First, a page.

Do alimony laws need a tweak?

    At a NewsWorks town hall forum in Burlington, N.J., on Wednesday, when we asked what issues affecting South Jersey we should examine on air and online, one topic that came up repeatedly and vociferously was alimony reform.

    Members of a group that Feed blogger Shannon McDonald reported on in January, New Jersey Alimony Reform (NJAR), attended the event to share their stories.

    The group is pushing for an end to lifetime alimony awards and for some restrictions on the discretion of judges who set alimony payments.

    Currently in New Jersey, when a divorce judge awards permanent alimony, it’s usually in the case of a long marriage and demonstrable economic need — but it may also be awarded in the case of marriages lasting as little as 10 years.

    The law allows for some flexibility in a bad economy — if the paying ex-spouse loses a job, say — but the cost of going to court to petition for an adjustment is often prohibitive. This too often results in financial ruin for the paying ex-spouse, NJAR says.

    Tom Leustek, a Rutgers plant biology professor and NJAR president, says New Jersey’s alimony laws are outdated, having been enacted when most women stayed home with the kids and men were considered the principal income earners.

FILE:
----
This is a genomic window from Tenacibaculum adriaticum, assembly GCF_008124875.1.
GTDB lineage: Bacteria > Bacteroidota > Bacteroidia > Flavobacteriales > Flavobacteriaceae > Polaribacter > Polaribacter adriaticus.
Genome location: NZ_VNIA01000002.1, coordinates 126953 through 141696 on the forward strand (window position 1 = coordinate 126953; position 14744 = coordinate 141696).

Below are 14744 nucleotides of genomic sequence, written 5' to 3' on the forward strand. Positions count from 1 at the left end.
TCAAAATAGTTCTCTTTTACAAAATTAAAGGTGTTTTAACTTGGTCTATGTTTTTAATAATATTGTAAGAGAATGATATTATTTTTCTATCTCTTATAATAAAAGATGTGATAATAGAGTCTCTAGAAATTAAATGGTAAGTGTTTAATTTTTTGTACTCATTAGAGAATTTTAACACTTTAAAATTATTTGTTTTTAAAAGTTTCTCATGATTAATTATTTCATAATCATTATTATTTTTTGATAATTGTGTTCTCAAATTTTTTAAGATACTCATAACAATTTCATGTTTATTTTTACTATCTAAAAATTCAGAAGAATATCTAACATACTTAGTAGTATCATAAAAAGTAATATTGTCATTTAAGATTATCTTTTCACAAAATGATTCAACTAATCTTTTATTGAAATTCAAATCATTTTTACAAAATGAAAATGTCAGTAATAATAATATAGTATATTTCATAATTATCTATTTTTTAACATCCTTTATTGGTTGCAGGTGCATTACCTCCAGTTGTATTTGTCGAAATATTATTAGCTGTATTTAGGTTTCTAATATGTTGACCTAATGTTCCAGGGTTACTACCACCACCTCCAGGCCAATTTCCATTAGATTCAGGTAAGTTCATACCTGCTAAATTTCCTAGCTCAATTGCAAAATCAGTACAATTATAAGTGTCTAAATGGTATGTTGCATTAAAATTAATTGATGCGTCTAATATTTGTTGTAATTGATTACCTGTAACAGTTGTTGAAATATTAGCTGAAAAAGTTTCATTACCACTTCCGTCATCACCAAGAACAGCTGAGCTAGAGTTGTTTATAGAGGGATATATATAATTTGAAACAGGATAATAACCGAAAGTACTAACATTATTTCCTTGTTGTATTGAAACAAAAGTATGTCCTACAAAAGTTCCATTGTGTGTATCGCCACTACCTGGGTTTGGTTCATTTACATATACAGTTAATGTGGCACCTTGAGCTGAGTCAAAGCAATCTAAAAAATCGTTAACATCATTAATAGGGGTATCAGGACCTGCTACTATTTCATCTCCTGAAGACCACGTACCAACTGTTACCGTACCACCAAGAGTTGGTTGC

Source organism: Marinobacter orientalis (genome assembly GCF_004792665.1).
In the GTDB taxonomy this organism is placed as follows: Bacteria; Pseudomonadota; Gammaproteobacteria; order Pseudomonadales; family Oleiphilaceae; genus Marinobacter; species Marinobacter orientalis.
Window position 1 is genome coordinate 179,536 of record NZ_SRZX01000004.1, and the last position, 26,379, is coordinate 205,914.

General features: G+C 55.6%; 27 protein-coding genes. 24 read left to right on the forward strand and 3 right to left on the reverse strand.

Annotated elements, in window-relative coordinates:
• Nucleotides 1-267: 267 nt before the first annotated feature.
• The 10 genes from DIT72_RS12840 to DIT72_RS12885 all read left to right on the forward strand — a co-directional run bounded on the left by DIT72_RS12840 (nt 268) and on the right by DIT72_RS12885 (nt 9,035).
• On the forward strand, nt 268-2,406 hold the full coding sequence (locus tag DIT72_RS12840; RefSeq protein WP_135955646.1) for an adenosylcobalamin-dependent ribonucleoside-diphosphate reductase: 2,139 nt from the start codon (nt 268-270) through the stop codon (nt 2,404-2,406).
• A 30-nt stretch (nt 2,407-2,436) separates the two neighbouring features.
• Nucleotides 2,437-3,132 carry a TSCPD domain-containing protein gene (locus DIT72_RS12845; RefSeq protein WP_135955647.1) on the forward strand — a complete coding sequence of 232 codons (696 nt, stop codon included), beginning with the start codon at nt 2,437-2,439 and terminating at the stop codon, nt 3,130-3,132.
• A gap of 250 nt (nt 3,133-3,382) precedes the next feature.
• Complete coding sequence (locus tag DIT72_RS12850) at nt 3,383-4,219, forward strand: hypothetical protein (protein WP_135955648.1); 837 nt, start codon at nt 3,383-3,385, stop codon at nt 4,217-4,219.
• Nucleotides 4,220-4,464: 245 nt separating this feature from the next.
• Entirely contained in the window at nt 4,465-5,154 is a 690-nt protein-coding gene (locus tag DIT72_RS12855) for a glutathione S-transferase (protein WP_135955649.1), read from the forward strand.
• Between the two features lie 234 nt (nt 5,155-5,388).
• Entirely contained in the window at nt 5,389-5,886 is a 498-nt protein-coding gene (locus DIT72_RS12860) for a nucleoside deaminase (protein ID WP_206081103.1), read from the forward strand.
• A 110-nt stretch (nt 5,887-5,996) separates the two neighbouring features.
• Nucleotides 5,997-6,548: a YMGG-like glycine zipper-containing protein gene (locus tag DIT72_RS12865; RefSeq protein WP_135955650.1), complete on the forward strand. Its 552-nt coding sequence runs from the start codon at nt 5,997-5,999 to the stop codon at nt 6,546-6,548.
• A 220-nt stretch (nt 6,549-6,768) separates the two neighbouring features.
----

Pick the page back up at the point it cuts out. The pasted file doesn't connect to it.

Have divorce laws kept up with societalchanges? Tell us in the comments below.

    Bills now moving forward in the N.J. Senate and Assembly (S1388 and A685) would change child support and alimony laws to allow for payment adjustments in the event of changes affecting the payer’s income.

    It’s different in every state. In Pennsylvania, if the court determines alimony to be reasonable and necessary, the judge has pretty wide discretion as well: the length of time a person pays may be based on the length of the marriage, the time it would take the recipient to get a job, or the timing of a life event like retirement.

    In Delaware, alimony payments last no longer than half the length of the marriage, unless the marriage exceeded 20 years, in which case payments may be ordered indefinitely, ending only upon the remarriage or cohabitation of the receiving spouse.

    Granting alimony is not automatic in any state. Defenders of the status quo say that, in New Jersey and elsewhere, permanent alimony is the exception, not the rule.

    Both sides seem to agree that some form of compensation is acceptable. But when it’s awarded, is it applied fairly and reasonably?

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